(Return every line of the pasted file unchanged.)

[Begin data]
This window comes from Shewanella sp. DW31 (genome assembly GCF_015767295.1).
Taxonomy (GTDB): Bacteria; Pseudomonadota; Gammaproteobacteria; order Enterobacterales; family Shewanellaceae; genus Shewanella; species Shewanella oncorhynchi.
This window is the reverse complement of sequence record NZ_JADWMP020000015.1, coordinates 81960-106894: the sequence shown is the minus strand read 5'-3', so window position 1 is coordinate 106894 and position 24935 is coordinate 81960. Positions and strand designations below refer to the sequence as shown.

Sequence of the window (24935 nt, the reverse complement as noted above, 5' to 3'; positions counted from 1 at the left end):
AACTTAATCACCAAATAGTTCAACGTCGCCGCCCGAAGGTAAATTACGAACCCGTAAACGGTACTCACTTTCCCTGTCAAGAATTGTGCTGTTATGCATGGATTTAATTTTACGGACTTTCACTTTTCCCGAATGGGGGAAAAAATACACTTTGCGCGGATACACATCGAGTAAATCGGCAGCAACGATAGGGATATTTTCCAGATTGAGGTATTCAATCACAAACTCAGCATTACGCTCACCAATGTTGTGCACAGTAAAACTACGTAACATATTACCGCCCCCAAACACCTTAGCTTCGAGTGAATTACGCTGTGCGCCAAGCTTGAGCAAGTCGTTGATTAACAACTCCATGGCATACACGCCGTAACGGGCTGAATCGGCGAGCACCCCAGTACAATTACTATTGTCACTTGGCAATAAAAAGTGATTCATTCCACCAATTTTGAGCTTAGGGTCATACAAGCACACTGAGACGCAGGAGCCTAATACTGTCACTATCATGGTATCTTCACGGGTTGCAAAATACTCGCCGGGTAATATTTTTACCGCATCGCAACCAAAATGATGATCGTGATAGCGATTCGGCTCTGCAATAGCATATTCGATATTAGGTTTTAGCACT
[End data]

This window comes from Shewanella sp. DW31 (genome assembly GCF_015767295.1).
Taxonomy (GTDB): Bacteria; Pseudomonadota; Gammaproteobacteria; order Enterobacterales; family Shewanellaceae; genus Shewanella; species Shewanella oncorhynchi.
This window is the reverse complement of sequence record NZ_JADWMP020000015.1, coordinates 81960-106894: the sequence shown is the minus strand read 5'-3', so window position 1 is coordinate 106894 and position 24935 is coordinate 81960. Positions and strand designations below refer to the sequence as shown.

Sequence of the window (24935 nt, the reverse complement as noted above, 5' to 3'; positions counted from 1 at the left end):
AACTTAATCACCAAATAGTTCAACGTCGCCGCCCGAAGGTAAATTACGAACCCGTAAACGGTACTCACTTTCCCTGTCAAGAATTGTGCTGTTATGCATGGATTTAATTTTACGGACTTTCACTTTTCCCGAATGGGGGAAAAAATACACTTTGCGCGGATACACATCGAGTAAATCGGCAGCAACGATAGGGATATTTTCCAGATTGAGGTATTCAATCACAAACTCAGCATTACGCTCACCAATGTTGTGCACAGTAAAACTACGTAACATATTACCGCCCCCAAACACCTTAGCTTCGAGTGAATTACGCTGTGCGCCAAGCTTGAGCAAGTCGTTGATTAACAACTCCATGGCATACACGCCGTAACGGGCTGAATCGGCGAGCACCCCAGTACAATTACTATTGTCACTTGGCAATAAAAAGTGATTCATTCCACCAATTTTGAGCTTAGGGTCATACAAGCACACTGAGACGCAGGAGCCTAATACTGTCACTATCATGGTATCTTCACGGGTTGCAAAATACTCGCCGGGTAATATTTTTACCGCATCGCAACCAAAATGATGATCGTGATAGCGATTCGGCTCTGCAATAGCATATTCGATATTAGGTTTTAGCACT